It’s been on postcards, tote bags, coffee cups and T-shirts, and now the latest form of The Starry Night’s pop culture domination—as a full-height wall projection—is set to come to Los Angeles.
“Immersive Van Gogh,” an exhibition that, true to its name, transforms the iconic paintings of Vincent van Gogh into moving, wall-filling projections, will come to L.A. this spring. The installation promises half-a-million cubic feet of projections that pull from some of the post-Impressionist’s most recognizable pieces, including The Bedroom, Sunflowers and, yes, The Starry Night.
We don’t know where exactly in L.A. the exhibition will land—organizers tell us it’ll set up somewhere “in the heart of L.A.” But we do know that it’s set to open on May 27, with presale tickets available on February 10 and general sale on February 13. Tickets will start at $30 for kids and $40 for adults (“peak” times top out at $50 in other cities). UPDATE: The initial run of tickets has already sold out, but additional slots will become available on February 27 at 10am.
Speaking of, there’s a good chance you’ve already seen footage of “Immersive Van Gogh”: L.A. will mark its fourth location after debuts in Toronto, San Francisco and Chicago. In addition to this show, which is produced by Lighthouse Immersive and Impact Museums, there’s been a cottage industry of similar but unrelated Van Gogh exhibitions that’ve popped up everywhere from Paris to Bangkok to Indianapolis over the past year or two.
For the L.A. edition, you can expect an hour-long, timed-entry experience that pairs ambient music with the larger-than-life projections—which, according to a press release, are inspired by how the artist first saw the scenes he painted (something we’d argue the original canvases already accomplish, but those don’t quite make for as perfect of a selfie backdrop, do they?).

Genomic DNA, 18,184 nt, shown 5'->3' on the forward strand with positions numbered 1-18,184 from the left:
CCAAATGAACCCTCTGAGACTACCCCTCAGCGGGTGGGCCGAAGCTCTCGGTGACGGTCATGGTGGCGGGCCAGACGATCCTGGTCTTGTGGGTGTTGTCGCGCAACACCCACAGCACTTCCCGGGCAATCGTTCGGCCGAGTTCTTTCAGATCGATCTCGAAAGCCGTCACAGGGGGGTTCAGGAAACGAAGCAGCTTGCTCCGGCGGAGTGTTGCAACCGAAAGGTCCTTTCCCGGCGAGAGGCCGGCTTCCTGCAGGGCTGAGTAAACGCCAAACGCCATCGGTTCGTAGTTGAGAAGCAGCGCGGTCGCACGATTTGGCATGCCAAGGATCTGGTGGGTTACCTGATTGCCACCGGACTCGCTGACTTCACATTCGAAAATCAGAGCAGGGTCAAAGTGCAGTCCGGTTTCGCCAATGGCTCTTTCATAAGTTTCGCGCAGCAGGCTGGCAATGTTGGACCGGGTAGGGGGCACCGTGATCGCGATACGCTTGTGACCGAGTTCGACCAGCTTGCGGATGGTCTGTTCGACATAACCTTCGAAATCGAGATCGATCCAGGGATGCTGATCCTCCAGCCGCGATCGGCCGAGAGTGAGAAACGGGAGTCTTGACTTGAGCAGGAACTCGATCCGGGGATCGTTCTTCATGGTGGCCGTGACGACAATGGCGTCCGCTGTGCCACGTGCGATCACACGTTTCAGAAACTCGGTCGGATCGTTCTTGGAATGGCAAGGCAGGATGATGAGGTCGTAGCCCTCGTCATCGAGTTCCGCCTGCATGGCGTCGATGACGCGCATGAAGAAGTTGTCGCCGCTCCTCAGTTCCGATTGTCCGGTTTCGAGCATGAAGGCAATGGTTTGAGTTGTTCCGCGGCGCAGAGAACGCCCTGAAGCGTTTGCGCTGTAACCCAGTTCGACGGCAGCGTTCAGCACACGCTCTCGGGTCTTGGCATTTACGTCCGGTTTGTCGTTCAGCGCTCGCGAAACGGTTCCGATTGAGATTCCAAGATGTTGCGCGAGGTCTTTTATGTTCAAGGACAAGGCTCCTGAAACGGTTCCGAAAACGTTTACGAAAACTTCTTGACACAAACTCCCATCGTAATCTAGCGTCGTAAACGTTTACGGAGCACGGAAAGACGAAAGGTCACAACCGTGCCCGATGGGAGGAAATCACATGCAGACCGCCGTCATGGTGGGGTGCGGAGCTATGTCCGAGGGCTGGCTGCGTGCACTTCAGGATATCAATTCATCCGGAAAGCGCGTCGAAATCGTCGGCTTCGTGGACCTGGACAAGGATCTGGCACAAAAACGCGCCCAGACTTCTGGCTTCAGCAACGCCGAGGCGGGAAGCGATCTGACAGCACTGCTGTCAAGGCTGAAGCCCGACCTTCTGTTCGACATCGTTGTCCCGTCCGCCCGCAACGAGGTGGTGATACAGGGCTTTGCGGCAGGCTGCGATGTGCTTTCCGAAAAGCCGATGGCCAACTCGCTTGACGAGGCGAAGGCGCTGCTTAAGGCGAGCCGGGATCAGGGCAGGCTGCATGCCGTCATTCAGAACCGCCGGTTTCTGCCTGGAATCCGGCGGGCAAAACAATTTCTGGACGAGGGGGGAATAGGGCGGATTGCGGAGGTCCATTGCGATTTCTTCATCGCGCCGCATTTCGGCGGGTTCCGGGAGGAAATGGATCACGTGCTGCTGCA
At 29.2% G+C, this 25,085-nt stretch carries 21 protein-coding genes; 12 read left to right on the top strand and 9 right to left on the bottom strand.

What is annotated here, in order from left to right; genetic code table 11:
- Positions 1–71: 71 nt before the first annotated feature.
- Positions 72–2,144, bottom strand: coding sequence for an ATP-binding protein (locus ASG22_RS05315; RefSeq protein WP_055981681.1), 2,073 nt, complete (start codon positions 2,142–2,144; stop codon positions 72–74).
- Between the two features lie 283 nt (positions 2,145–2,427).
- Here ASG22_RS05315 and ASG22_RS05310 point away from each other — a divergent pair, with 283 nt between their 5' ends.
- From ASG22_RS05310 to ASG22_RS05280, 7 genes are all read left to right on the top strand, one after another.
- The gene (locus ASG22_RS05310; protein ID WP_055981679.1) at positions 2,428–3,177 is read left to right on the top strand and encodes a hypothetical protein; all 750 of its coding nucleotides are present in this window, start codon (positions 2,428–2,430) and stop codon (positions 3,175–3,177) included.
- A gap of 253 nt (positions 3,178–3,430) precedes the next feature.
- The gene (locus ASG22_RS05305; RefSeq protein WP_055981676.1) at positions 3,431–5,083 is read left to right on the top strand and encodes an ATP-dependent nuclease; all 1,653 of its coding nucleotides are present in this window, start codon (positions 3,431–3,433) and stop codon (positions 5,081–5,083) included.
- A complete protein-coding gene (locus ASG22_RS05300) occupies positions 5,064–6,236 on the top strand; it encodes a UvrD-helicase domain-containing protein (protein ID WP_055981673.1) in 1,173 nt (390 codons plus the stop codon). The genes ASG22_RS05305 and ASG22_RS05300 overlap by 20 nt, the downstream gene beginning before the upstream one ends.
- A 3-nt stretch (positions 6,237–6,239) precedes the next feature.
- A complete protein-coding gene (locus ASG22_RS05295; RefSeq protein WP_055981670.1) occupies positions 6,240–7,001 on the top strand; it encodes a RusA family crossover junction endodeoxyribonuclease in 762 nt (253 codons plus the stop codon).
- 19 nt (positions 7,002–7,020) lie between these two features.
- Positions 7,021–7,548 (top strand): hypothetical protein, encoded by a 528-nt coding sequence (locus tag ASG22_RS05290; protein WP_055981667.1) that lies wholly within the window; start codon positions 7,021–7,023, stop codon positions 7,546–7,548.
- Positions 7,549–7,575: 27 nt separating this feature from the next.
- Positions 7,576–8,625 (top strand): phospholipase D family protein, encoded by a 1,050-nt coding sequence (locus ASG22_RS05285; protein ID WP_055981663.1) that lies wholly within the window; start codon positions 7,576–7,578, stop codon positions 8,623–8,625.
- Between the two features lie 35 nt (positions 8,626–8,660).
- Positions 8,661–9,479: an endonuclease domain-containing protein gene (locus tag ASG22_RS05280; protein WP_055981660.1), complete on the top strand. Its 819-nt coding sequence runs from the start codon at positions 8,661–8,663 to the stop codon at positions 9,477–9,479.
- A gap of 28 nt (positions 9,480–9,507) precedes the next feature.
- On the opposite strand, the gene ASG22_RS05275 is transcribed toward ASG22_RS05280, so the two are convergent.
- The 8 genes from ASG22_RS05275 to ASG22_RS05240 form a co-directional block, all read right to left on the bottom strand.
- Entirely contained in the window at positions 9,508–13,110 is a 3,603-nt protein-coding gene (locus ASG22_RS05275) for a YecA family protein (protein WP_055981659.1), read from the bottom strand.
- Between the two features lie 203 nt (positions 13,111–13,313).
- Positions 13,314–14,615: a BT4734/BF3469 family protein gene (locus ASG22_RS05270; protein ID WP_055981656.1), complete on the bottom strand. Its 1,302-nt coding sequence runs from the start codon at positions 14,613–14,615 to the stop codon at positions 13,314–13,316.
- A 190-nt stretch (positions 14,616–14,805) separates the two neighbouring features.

To keep up with public health guidelines, capacity will be limited, face coverings are required, temperatures will be checked at the door, tickets are contactless, hand sanitizer is provided and social distancing markers and circles will be established across the venue. Under California’s current reopening plan, museum and gallery guidelines—which exhibition organizers say they’ll be following—are required to keep indoor spaces closed if they reside in a county that’s under the state’s most restrictive tier. L.A. is currently stuck in that purple tier, but hopefully we’ll have made progress by May.
Our friends at Time Out Chicago had the chance to check out the exhibition’s debut in that city. They found it to be “undeniably impressive, though admission comes at a hefty cost”; check out their full review here, as well as some photos below from the Chicago edition.